IBM Execs Think Siri Is A Little Snitch
May 24, 2012

IBM Execs Think Siri Is A Little Snitch

Michael Harper for

Sure, Apple´s Siri is great. She´s an Intelligent Personal Assistant, capable of arranging your calendar and finding the nearest pizza place, as well as a source of endless night-time fun as you and your buddies at the bar can find all manner of nonsensical questions to ask her. But, is she also a bit of a gossip?

IBM´s top executives think so, and therefore have banned their employees from using Siri – as well as some other popular web apps – whilst on their campus.

As reported in MIT´s Technology Review, IBM, like many other companies, has implemented a “Bring Your Own Device” policy, allowing employees to use whatever smartphones and tablets they choose while at work. IBM still hands out the once popular BlackBerry to 400,000 of its employees, but twice as many choose to work outside of their offices on other devices.

This move isn´t saving IBM as much money as they had previously thought. After all, if employees are allowed to use their own devices, IBM doesn´t have to foot the bill. As it turns out, Big Blue now has to face an all-new challenge as they have to manage the security not of the devices themselves, but of the apps the employees are using, like Siri and Dropbox.

According to IBM CIO Jeanette Horan, when the company surveyed several hundred of their employees using their own devices, many were “blissfully unaware” as to the potential security risks these apps posed to their employer.

Now, Horan has established a set of guidelines as to what apps IBM employees can use. For example, Horan worries that files and data stored on the popular file-sharing service Dropbox could potentially get into the wrong hands, placing company secrets in jeopardy. Horan´s survey also discovered several employees who were re-routing IBM´s secure email to popular web mail services so they could access their inboxes on their Android and iOS devices, as well as using these devices to create Wi-Fi hotspots, leaving the back door open to would-be ne´er do-wells.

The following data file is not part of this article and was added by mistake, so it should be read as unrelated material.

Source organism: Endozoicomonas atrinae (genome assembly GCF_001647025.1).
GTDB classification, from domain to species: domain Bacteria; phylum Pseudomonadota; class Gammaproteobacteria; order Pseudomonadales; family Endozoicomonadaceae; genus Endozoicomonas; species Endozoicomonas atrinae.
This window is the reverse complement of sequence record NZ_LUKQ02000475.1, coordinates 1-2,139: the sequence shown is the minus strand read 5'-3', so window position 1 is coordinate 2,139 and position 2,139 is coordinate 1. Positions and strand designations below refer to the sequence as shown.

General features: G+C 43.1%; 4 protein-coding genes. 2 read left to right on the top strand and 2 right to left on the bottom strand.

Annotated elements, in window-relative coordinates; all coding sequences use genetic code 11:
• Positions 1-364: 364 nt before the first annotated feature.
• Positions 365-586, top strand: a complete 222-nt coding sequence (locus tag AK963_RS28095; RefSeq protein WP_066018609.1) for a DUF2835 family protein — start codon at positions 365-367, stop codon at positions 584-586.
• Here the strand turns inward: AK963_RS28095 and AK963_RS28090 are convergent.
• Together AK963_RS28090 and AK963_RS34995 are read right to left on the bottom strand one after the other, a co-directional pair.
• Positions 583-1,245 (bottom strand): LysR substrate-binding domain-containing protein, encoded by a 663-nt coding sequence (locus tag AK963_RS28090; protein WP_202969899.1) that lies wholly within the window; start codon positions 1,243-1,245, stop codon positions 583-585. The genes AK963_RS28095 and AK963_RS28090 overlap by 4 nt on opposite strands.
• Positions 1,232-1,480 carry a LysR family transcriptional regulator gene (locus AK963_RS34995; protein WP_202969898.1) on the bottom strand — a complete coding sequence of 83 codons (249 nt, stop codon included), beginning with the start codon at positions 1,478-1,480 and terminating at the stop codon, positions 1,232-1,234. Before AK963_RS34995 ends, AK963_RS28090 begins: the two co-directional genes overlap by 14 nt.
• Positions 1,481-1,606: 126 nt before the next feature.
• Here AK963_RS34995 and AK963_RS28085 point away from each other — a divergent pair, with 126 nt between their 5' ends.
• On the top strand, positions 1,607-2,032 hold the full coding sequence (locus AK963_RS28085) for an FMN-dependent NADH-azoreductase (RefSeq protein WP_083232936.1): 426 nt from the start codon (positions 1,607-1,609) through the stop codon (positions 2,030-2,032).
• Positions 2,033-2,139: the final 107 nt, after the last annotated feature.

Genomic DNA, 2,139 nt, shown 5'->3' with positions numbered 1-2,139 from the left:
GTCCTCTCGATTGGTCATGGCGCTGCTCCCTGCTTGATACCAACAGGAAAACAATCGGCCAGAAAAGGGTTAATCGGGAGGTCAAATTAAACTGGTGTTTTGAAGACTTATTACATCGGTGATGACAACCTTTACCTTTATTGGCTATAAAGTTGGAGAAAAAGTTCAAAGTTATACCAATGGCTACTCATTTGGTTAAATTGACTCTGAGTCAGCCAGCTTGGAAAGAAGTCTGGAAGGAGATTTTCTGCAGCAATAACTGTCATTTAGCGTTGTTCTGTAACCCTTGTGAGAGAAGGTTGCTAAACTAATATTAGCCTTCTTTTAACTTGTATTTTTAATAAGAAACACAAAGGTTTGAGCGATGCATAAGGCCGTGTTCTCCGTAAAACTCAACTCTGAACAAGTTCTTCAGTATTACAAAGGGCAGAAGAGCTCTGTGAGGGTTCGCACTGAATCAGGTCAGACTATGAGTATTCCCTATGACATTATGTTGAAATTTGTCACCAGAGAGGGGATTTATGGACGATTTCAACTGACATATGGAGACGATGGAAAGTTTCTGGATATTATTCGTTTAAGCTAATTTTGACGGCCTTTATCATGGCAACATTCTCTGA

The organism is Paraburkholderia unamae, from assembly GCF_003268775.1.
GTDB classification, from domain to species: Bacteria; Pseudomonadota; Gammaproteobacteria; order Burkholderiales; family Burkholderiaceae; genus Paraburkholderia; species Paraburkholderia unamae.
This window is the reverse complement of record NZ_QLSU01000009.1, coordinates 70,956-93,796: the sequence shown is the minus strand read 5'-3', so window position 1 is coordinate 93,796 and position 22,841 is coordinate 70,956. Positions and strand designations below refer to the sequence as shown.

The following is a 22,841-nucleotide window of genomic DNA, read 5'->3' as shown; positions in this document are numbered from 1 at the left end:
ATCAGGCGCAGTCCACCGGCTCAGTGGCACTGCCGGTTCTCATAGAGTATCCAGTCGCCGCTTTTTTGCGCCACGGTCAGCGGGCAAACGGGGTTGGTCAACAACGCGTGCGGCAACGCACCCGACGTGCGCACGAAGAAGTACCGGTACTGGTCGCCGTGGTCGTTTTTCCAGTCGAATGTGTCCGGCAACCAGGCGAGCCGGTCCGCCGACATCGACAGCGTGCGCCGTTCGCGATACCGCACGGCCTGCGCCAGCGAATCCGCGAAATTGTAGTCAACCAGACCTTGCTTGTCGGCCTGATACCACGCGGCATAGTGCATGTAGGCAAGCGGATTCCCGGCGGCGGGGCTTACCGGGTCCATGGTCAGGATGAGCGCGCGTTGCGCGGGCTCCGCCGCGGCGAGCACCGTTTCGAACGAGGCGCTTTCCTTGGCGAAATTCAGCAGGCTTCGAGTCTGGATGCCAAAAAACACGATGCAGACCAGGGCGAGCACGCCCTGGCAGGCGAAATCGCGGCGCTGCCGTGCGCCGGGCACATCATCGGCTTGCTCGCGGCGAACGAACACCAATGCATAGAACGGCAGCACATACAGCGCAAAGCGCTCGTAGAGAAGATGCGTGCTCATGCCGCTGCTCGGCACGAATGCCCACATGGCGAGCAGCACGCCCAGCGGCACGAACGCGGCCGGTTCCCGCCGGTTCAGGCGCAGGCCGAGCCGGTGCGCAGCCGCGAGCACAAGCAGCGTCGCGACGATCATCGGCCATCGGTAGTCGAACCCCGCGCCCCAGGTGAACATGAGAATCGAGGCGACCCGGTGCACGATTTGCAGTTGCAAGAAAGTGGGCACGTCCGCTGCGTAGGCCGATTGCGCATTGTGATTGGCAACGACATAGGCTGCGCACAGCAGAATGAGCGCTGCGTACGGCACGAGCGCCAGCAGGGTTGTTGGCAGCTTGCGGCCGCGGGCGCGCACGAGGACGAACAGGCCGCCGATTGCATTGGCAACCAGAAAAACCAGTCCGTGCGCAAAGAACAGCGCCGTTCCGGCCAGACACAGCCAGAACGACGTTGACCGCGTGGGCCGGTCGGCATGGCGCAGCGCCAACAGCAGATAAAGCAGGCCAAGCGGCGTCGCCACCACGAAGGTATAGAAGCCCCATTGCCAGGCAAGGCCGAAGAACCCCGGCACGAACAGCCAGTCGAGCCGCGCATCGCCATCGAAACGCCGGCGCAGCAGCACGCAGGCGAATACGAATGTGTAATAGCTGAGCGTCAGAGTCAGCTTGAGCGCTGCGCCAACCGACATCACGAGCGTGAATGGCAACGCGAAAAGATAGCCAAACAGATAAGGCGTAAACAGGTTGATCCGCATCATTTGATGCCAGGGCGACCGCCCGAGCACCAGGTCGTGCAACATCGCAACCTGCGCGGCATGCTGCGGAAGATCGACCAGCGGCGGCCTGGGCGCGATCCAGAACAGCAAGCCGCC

“We found a tremendous lack of awareness as to what constitutes a risk,” Horan said in the Technology Review.

“We're trying to make people more aware.”

In addition to educating her employees about the risks these apps can pose to their company, Horan has also implemented better security protocols, such as making every employee who brings their own device submit it first to the IT department, who then makes sure the device can be remotely wiped should it become lost or stolen.

The IT department also turns off public file-transfer services, like Dropbox, Apple´s iCloud and even Siri.

“We´re just extraordinarily conservative,” Horan says. “It´s the nature of our business.”

Horan has good reason to suspect Siri could be the source of potential leaks. Apple´s own Software License Agreement admits Siri sends information back and forth to Apple headquarters and may be stored.

“When you use Siri or Dictation, the things you say will be recorded and sent to Apple in order to convert what you say into text,” according to the agreement.

Siri also has access to calendars and contacts to help her keep track of your digital life. Apple doesn´t officially acknowledge how long this data is stored or how it´s kept either.

“By using Siri or Dictation, you agree and consent to Apple´s and its subsidiaries´ and agents´ transmission, collection, maintenance, processing, and use of this information, including your voice input and User Data, to provide and improve Siri, Dictation, and other Apple products and services.”

One of Siri´s original developers, however, feels these privacy issues are nothing new, just the way in which they are presented. Speaking to Wired, Edward Wrenbeck said, “Just having it known that you´re at a certain customer´s location might be in violation of a non-disclosure agreement.”

Wrenbeck then said. “I really don´t think it´s something to worry about.”

“People are already doing things on these mobile devices. Maybe Siri makes their life a little bit easier, but it´s not exactly opening up a new avenue that wasn´t there before.”

As our world becomes all the more connected, companies will likely have to wrestle challenges such as these for the foreseeable future as they try to balance convenience for their employees and security for their business.